In the beginning, Marcus Tomoff’s symptoms made it easy to determine he had contracted COVID-19. Then, he developed a more serious complication.
“They’ve already said I have microclots in my legs and in my lungs,” Tomoff explained. “My right side went fully numb. Almost like a pins and needles kind of feeling.”
Multiple studies support the diagnosis, that blood clots can form as a result of COVID-19.
Tomoff ultimately had to start taking blood thinners at the age of 28 – at least for now.
But the virus isn’t always predictable.
In Miami, a 67-year-old man went to the emergency room with only one complaint of pain in his arm and doctors didn’t suspect the coronavirus.
Dr. Tony Shao is an assistant professor of surgery at the University of Miami Miller School of Medicine.
He said the man’s arm “was pale in color, it was cold, he wasn’t able to move it, he had numbness, tingling.”
But with no risk factors for blood clots, doctors had him tested and it came back positive for COVID-19.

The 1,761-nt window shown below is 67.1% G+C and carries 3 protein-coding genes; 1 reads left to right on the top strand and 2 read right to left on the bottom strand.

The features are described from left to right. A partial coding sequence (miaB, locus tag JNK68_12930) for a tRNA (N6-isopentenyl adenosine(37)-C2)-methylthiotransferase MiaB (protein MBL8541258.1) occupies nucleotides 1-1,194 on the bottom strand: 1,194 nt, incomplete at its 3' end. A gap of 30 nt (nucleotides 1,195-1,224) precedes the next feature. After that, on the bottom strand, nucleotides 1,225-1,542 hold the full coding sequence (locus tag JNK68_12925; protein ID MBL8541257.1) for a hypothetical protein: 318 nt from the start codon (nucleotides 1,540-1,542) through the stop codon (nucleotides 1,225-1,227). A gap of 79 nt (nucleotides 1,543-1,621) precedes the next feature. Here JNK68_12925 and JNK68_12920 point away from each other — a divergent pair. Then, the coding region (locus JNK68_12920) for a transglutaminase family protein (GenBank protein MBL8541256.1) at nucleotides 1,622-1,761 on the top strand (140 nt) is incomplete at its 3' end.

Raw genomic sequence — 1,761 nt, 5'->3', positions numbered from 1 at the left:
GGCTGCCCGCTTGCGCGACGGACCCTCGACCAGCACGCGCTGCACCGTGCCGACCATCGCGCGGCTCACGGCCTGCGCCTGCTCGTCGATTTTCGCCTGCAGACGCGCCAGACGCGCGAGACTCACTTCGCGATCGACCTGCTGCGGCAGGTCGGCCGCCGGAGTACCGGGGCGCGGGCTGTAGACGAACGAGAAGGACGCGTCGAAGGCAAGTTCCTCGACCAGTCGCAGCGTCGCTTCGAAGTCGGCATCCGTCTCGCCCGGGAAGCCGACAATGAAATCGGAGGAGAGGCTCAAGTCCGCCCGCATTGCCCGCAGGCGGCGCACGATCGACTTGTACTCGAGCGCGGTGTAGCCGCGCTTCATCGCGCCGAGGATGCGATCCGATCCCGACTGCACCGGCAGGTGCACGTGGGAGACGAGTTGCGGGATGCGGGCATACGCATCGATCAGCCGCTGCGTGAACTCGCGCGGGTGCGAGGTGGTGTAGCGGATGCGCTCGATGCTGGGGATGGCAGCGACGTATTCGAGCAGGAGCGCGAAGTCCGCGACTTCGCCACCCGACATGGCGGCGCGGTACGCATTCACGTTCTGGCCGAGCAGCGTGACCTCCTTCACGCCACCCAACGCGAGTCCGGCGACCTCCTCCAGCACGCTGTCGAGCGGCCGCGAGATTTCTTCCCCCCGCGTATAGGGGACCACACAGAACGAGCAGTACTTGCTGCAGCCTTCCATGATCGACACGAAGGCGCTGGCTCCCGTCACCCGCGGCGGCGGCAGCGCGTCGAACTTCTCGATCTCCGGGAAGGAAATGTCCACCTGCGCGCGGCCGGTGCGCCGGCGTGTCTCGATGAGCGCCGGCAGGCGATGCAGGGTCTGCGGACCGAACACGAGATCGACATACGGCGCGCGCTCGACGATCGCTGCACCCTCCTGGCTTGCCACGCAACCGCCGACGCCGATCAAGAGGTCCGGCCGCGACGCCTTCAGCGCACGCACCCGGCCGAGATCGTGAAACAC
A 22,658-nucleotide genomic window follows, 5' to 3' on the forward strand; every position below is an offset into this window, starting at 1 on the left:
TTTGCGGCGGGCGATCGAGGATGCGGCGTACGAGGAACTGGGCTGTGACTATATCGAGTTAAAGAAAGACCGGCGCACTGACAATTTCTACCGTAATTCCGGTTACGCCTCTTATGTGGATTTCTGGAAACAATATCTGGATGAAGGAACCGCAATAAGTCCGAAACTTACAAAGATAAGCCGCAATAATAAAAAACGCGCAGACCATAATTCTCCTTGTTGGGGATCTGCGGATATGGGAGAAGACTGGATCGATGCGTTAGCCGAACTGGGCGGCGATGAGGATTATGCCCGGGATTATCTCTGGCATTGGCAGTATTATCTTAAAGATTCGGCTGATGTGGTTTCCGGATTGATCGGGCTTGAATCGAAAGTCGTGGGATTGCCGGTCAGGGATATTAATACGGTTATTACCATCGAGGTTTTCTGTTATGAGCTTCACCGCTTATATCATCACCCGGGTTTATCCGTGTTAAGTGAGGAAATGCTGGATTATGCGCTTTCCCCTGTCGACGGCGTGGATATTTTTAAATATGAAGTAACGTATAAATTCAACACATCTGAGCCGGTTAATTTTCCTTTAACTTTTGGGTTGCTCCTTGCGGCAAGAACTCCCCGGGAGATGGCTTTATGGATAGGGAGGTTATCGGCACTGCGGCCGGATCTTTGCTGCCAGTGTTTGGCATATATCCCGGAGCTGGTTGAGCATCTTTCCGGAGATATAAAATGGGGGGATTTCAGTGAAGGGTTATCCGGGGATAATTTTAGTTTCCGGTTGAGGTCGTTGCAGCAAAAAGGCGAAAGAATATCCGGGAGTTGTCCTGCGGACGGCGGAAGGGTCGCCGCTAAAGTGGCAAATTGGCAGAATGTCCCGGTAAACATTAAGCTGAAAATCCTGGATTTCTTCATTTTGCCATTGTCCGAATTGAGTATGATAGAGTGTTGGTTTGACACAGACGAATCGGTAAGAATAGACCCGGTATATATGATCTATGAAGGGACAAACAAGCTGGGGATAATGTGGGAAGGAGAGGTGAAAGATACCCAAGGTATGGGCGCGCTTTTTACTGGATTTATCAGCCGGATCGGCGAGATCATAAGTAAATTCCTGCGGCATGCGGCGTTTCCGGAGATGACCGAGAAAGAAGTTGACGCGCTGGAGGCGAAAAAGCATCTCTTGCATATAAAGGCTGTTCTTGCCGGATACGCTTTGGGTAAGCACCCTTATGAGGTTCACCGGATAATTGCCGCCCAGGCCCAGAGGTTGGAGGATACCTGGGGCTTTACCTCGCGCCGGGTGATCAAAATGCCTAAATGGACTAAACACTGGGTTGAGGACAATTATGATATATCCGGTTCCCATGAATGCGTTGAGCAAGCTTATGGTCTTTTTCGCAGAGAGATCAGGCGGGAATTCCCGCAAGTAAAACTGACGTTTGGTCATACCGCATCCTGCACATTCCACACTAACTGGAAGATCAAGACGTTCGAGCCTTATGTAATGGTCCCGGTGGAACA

Further testing found the patient’s lungs were in bad shape, despite having only mild breathing issues. He ultimately spent several weeks on a ventilator.
“He did lose a couple of fingers, those fingers were to a point of no return,” Shao said, “A tough recovery for him, but he’s alive and well.”
Shao published a study and wants other health care providers to know if a patient has blood clots and no other risk factors, they should also consider COVID-19.
His advice, “You have to think about – is this patient hypercoagulable because of a COVID-19 infection?” because the faster we catch it the better the outcomes, and the slower the spread.